READ ALSO: How descendants of victims of Nazism can apply for Austrian citizenship

Austria won’t be playing this year’s football World Cup

After a 2-1 loss against Wales last night for the semi-finals of the World Cup qualification, the Austrian team is definitely not playing in Qatar this year. The national football squad had failed to guarantee a spot in this year’s FIFA tournament during the group stage and was playing to secure one of the few remaining spots.

Austria has qualified for seven FIFA World Cups, most recently in 1998. Its best result was third place in 1954, but football is still a popular sport in the country, and fans were hopeful.

Now, the future of the team coach Franco Foda is in question, with some media outlets saying that his days “are numbered” with very low chances of a contract renewal after it expires in less than a week.

READ ALSO: Six of the best things to do in spring in Vienna

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For members


Today in Austria: A roundup of the latest news on Friday

Covid-19 numbers on the rise, wages shrinking as cost of living increases, Finance Ministry official online communication and more news from Austria on Friday.

Today in Austria: A roundup of the latest news on Friday

Austria’s Covid commission alerts to 70,000 daily infections soon

Austria’s commission to assess the pandemic situation, known as GECKO (Gesamtstaatliche COVID-Krisenkoordination), has alerted to rising Covid-19 numbers, Der Standard reports.

The commission believes the daily number of coronavirus infections could reach 70,000 already this summer. This is mainly because people have been travelling more than in previous years while wearing masks less often.

READ ALSO: Will Austria bring back its mask mandate before autumn?

Wages are shrinking and consumption is rising

Austria’s economy will grow somewhat more strongly this year than expected in March, ORF reported.

However, according to the June forecast of the economic research institutes WIFO and IHS, the outlook for the year’s second half is much gloomier.

Since inflation is higher than expected in March, gross real wages will fall by a historic 3.9 percent. However, if inflation falls, the real wages should increase significantly, about 5.3 percent, in 2023.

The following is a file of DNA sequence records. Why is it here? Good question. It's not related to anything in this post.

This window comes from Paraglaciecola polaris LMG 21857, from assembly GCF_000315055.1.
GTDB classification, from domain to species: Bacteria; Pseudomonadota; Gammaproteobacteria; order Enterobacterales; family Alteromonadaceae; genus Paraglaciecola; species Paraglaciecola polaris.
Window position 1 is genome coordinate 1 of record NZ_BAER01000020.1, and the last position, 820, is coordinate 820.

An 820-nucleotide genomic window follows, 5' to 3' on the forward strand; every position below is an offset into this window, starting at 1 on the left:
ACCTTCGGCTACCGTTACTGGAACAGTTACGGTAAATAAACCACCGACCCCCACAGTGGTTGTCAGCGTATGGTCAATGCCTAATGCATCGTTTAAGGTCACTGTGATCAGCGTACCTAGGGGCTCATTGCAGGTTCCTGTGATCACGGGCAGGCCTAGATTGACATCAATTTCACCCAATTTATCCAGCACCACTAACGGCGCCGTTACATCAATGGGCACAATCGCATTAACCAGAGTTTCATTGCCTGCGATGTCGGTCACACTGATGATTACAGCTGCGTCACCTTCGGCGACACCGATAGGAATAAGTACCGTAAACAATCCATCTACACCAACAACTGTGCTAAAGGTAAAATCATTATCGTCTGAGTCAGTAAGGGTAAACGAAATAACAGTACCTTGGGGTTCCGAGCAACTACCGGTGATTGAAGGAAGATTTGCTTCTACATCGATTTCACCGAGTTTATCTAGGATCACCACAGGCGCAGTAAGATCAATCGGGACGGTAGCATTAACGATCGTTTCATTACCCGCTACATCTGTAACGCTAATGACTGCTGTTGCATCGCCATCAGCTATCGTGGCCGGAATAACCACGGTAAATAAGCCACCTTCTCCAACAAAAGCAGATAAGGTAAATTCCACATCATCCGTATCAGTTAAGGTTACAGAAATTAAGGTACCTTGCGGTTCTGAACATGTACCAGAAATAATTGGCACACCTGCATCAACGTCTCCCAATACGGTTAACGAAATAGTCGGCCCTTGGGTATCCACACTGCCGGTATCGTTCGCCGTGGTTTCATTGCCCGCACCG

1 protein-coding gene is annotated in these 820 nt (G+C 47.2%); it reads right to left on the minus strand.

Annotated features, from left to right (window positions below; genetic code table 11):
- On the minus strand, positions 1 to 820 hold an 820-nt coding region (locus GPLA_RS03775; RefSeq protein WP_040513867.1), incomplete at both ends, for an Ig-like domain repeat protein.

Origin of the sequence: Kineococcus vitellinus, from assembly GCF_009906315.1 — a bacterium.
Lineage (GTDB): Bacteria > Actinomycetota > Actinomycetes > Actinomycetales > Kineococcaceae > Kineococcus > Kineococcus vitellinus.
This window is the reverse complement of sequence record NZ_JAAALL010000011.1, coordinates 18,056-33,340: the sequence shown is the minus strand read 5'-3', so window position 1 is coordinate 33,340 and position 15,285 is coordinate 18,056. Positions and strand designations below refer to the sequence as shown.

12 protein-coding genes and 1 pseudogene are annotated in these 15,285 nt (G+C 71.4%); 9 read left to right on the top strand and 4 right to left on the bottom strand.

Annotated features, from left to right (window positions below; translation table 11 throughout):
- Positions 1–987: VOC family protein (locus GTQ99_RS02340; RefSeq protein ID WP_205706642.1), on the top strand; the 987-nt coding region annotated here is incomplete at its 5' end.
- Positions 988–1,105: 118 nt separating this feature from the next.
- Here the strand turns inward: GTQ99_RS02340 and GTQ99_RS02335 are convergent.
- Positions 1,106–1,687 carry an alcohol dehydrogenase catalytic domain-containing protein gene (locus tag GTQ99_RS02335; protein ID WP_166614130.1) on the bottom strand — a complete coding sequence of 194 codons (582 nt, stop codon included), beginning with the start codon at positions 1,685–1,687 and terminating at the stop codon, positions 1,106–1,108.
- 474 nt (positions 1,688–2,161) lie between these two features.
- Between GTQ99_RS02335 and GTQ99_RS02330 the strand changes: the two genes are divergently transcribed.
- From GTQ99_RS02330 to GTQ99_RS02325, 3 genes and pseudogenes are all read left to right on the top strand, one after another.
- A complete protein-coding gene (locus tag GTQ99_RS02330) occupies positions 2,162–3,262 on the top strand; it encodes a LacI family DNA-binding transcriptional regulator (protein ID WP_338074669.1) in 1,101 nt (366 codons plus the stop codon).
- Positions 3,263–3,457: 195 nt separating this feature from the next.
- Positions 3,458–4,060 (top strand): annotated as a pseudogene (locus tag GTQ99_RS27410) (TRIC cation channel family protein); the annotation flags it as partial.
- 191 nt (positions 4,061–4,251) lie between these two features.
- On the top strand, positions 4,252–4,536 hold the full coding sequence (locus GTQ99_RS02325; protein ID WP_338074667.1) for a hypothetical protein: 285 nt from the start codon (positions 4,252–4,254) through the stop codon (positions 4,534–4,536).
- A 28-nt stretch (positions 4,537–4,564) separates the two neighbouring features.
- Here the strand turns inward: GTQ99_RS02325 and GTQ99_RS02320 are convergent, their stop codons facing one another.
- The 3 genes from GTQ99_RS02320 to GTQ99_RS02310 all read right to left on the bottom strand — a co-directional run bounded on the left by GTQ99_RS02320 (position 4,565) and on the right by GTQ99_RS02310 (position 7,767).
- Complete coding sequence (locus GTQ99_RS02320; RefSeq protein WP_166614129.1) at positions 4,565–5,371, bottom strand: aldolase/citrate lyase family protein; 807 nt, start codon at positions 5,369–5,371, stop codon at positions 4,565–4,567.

READ ALSO: EXPLAINED: How Austria’s new finance measures could benefit you

Finance Ministry to contact FinanzOnline users

If Austria’s Finance Ministry contacts you, don’t worry: they will be checking everyone’s data on the FinanzOnline platform.

The goal is to have up-to-date account data so that all the announced bonuses and payments to counter the rising cost of living to be made quickly and with no issues.

The contact will happen via the FinanzOnline website and e-mail to users who allow email contact.

Of course, whenever the government or authorities announce they will reach out to people, there are always criminals looking to take advantage of it. Therefore, ensure that the message you received is from FinanzOnline and check the official website directly instead of clicking on links.

READ ALSO: When will you get your cost of living ‘bonus’ payments in Austria?

School holidays start in the east

Vienna, Lower Austria, and Burgenland students have started their nine-week summer vacations. In the remaining Austrian states, school holidays will only begin next week.

Classes will resume on September 5th for the east and September 12th in the Western states. Austria’s ÖAMTC traffic authority expects heavy traffic jams at the beginning of the month, especially as the summer holidays have also started in the Czech Republic, Slovakia and two German federal states.

READ ALSO: Everything that changes in Austria in July 2022

A break in the heatwave

The west of Austria will have a small break from the heatwave this Friday, Austria’s meteorologic central ZAMG says. A cold front arrives from the west, and maximum temperatures will be between 18C to 21C in the region, with thunderstorms.

In Vienna and Burgenland, though, maximum temperatures continue high, reaching 35C during the day.

READ ALSO: Wild weather in Austria: How to protect yourself during summer storms